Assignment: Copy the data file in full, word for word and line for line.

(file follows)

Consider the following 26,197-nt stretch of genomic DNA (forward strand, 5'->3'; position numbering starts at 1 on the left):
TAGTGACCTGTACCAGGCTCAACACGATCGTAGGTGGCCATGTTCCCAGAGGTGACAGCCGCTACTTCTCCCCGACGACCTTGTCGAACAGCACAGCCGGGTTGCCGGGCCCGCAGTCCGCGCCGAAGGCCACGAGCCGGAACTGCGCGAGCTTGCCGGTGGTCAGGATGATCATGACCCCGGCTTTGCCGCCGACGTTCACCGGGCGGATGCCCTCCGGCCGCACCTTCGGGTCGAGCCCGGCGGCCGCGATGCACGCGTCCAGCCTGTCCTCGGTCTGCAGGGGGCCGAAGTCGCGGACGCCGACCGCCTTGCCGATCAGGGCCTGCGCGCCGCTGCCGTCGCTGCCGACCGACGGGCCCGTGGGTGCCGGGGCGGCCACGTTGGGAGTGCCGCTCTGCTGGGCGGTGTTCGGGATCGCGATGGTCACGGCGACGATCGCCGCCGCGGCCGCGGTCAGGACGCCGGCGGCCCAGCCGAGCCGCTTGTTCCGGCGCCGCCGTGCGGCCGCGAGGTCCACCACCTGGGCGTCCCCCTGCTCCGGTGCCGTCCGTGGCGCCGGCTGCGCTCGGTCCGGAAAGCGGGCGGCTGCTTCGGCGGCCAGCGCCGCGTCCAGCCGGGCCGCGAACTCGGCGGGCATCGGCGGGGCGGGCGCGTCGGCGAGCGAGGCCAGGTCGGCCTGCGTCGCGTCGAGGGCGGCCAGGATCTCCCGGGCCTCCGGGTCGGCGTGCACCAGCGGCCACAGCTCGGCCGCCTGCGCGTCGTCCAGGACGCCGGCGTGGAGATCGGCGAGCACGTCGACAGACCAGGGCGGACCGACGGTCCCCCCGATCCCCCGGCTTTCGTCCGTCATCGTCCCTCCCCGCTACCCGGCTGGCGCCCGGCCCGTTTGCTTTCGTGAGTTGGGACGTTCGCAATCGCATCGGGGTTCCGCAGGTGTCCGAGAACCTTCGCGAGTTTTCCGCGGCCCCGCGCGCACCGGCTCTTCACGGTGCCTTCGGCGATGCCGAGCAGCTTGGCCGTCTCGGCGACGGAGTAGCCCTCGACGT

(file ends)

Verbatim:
Consider the following 26,197-nt stretch of genomic DNA (forward strand, 5'->3'; position numbering starts at 1 on the left):
TAGTGACCTGTACCAGGCTCAACACGATCGTAGGTGGCCATGTTCCCAGAGGTGACAGCCGCTACTTCTCCCCGACGACCTTGTCGAACAGCACAGCCGGGTTGCCGGGCCCGCAGTCCGCGCCGAAGGCCACGAGCCGGAACTGCGCGAGCTTGCCGGTGGTCAGGATGATCATGACCCCGGCTTTGCCGCCGACGTTCACCGGGCGGATGCCCTCCGGCCGCACCTTCGGGTCGAGCCCGGCGGCCGCGATGCACGCGTCCAGCCTGTCCTCGGTCTGCAGGGGGCCGAAGTCGCGGACGCCGACCGCCTTGCCGATCAGGGCCTGCGCGCCGCTGCCGTCGCTGCCGACCGACGGGCCCGTGGGTGCCGGGGCGGCCACGTTGGGAGTGCCGCTCTGCTGGGCGGTGTTCGGGATCGCGATGGTCACGGCGACGATCGCCGCCGCGGCCGCGGTCAGGACGCCGGCGGCCCAGCCGAGCCGCTTGTTCCGGCGCCGCCGTGCGGCCGCGAGGTCCACCACCTGGGCGTCCCCCTGCTCCGGTGCCGTCCGTGGCGCCGGCTGCGCTCGGTCCGGAAAGCGGGCGGCTGCTTCGGCGGCCAGCGCCGCGTCCAGCCGGGCCGCGAACTCGGCGGGCATCGGCGGGGCGGGCGCGTCGGCGAGCGAGGCCAGGTCGGCCTGCGTCGCGTCGAGGGCGGCCAGGATCTCCCGGGCCTCCGGGTCGGCGTGCACCAGCGGCCACAGCTCGGCCGCCTGCGCGTCGTCCAGGACGCCGGCGTGGAGATCGGCGAGCACGTCGACAGACCAGGGCGGACCGACGGTCCCCCCGATCCCCCGGCTTTCGTCCGTCATCGTCCCTCCCCGCTACCCGGCTGGCGCCCGGCCCGTTTGCTTTCGTGAGTTGGGACGTTCGCAATCGCATCGGGGTTCCGCAGGTGTCCGAGAACCTTCGCGAGTTTTCCGCGGCCCCGCGCGCACCGGCTCTTCACGGTGCCTTCGGCGATGCCGAGCAGCTTGGCCGTCTCGGCGACGGAGTAGCCCTCGACGT